Q: I live in Florida and am executor for a will in probate in PA, Allegheny County. Do I need a lawyer licensed in both states to help me file tax papers. (Bradenton, FLA)
A: The state where the decedent had residency, is the state where the estate must be opened. If all of the property is in PA, a NJ lawyer may set up an estate in PA. For convenience, depending on the local PA law, you may be able to be sworn in as executor in the FLA probate court, to save some travel time. The FLA probate court then certifies the paperwork then sends your papers to the PA probate court. The PA probate court then admits them and certifies you as executor. If there is property in FLA, you may need to have a lawyer file for an ancillary estate in FLA, to handle the FLA property. I would consult with the PA lawyer first.
Q: My mother is 94 years old and is a Florida resident. She has been living with me here in Pittsburgh. Do we need to contact a lawyer in Florida or Pittsburgh?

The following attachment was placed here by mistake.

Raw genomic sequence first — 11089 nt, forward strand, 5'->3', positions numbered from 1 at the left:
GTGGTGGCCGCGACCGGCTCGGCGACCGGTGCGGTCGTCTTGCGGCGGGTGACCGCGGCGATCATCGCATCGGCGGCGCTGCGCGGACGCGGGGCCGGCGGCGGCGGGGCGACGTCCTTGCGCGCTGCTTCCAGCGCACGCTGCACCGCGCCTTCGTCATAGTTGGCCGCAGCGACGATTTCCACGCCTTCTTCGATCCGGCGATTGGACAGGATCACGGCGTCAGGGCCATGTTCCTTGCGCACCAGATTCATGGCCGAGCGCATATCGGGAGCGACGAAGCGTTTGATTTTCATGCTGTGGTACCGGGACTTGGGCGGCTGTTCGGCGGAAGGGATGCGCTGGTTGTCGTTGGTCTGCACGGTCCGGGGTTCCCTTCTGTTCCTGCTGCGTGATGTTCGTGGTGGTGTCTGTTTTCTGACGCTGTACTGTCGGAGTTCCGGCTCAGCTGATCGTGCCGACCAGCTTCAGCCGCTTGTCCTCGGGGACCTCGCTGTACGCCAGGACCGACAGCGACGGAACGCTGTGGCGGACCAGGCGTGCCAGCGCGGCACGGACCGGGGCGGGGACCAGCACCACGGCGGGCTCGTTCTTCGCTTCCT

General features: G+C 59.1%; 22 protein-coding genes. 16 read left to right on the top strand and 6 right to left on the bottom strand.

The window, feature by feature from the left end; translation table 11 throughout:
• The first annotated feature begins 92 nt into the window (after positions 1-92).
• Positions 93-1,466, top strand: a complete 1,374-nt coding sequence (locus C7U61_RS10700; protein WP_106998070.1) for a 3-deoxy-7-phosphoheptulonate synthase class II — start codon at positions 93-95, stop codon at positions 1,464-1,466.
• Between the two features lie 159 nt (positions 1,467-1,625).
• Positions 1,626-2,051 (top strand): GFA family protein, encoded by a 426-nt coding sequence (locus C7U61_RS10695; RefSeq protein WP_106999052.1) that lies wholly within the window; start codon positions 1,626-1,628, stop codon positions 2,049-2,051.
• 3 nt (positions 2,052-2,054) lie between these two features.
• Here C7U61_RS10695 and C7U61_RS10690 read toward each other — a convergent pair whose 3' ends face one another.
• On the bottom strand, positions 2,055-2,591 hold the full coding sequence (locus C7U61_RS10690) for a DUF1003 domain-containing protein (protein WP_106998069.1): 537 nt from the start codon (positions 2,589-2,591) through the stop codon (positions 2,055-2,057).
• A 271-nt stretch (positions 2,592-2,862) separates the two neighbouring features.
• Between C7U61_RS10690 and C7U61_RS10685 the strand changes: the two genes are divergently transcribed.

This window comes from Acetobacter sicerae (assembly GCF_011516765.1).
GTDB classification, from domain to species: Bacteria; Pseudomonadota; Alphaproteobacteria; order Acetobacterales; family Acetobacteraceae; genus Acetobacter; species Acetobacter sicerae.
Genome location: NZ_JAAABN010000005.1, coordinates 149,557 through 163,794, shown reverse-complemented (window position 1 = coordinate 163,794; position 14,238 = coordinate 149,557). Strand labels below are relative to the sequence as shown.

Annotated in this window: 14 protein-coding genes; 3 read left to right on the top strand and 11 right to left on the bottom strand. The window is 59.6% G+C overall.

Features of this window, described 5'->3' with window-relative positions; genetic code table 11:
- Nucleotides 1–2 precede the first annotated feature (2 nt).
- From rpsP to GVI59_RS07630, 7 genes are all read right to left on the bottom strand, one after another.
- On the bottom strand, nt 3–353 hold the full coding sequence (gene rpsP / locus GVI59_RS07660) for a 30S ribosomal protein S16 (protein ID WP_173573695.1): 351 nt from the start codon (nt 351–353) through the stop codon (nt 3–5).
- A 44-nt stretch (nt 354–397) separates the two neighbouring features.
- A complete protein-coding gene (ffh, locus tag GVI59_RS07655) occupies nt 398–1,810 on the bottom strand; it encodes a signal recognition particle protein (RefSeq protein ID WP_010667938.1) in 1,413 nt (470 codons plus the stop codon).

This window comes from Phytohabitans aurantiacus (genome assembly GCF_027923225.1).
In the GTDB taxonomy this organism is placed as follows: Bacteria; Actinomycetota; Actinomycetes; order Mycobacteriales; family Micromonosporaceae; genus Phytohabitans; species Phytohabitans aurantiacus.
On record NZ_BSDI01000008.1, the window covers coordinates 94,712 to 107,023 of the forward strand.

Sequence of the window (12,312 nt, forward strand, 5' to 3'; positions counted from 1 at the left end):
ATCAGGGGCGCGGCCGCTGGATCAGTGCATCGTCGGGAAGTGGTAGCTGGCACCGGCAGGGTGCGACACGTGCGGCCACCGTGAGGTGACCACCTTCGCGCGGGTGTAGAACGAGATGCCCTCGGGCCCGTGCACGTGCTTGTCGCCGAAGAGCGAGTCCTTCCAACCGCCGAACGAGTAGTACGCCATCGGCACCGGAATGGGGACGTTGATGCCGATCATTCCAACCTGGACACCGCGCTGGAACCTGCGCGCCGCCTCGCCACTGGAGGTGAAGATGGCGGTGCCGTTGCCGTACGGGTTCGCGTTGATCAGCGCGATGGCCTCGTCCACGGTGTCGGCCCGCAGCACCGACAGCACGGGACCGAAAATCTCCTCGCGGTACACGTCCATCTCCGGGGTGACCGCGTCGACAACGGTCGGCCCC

A: It depends where she intends to reside. Normally, her estate will need to be opened in the state where she has established residency. Each state has law which defines residency. If she has property located in PA and FLA when she dies in PA, and she has residency in PA, you may have to hire an attorney in PA and he or she may have to open and estate in PA and ancillary estate in FLA. Many times, the PA lawyer will seek and hire a FLA lawyer to do the ancillary estate work in FLA. FLA has no state inheritance tax so there may be obvious advantages for her keeping property in FLA. I would consult with a lawyer in the state that you feel she will most likely have residence in when she dies.